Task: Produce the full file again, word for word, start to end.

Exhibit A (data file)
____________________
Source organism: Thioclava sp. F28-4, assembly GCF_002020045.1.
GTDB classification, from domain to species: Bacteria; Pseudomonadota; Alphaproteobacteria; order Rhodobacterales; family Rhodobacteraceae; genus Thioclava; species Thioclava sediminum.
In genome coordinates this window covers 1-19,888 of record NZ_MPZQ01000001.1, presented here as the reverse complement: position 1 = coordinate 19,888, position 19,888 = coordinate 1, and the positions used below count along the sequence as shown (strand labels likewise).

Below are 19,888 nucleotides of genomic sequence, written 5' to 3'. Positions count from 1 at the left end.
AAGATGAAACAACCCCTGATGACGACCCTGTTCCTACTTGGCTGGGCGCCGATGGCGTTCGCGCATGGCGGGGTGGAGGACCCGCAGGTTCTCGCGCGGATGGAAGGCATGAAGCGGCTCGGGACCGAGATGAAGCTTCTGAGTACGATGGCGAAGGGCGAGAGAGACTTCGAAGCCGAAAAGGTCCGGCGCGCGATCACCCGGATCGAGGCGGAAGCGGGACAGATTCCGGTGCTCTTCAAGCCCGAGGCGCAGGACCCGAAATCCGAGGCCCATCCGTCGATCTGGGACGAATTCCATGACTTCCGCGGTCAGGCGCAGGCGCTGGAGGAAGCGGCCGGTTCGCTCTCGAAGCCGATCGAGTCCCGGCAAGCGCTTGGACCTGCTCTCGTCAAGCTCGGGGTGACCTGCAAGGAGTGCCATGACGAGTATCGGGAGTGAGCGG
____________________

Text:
Source organism: Thioclava sp. F28-4, assembly GCF_002020045.1.
GTDB classification, from domain to species: Bacteria; Pseudomonadota; Alphaproteobacteria; order Rhodobacterales; family Rhodobacteraceae; genus Thioclava; species Thioclava sediminum.
In genome coordinates this window covers 1-19,888 of record NZ_MPZQ01000001.1, presented here as the reverse complement: position 1 = coordinate 19,888, position 19,888 = coordinate 1, and the positions used below count along the sequence as shown (strand labels likewise).

Below are 19,888 nucleotides of genomic sequence, written 5' to 3'. Positions count from 1 at the left end.
AAGATGAAACAACCCCTGATGACGACCCTGTTCCTACTTGGCTGGGCGCCGATGGCGTTCGCGCATGGCGGGGTGGAGGACCCGCAGGTTCTCGCGCGGATGGAAGGCATGAAGCGGCTCGGGACCGAGATGAAGCTTCTGAGTACGATGGCGAAGGGCGAGAGAGACTTCGAAGCCGAAAAGGTCCGGCGCGCGATCACCCGGATCGAGGCGGAAGCGGGACAGATTCCGGTGCTCTTCAAGCCCGAGGCGCAGGACCCGAAATCCGAGGCCCATCCGTCGATCTGGGACGAATTCCATGACTTCCGCGGTCAGGCGCAGGCGCTGGAGGAAGCGGCCGGTTCGCTCTCGAAGCCGATCGAGTCCCGGCAAGCGCTTGGACCTGCTCTCGTCAAGCTCGGGGTGACCTGCAAGGAGTGCCATGACGAGTATCGGGAGTGAGCGG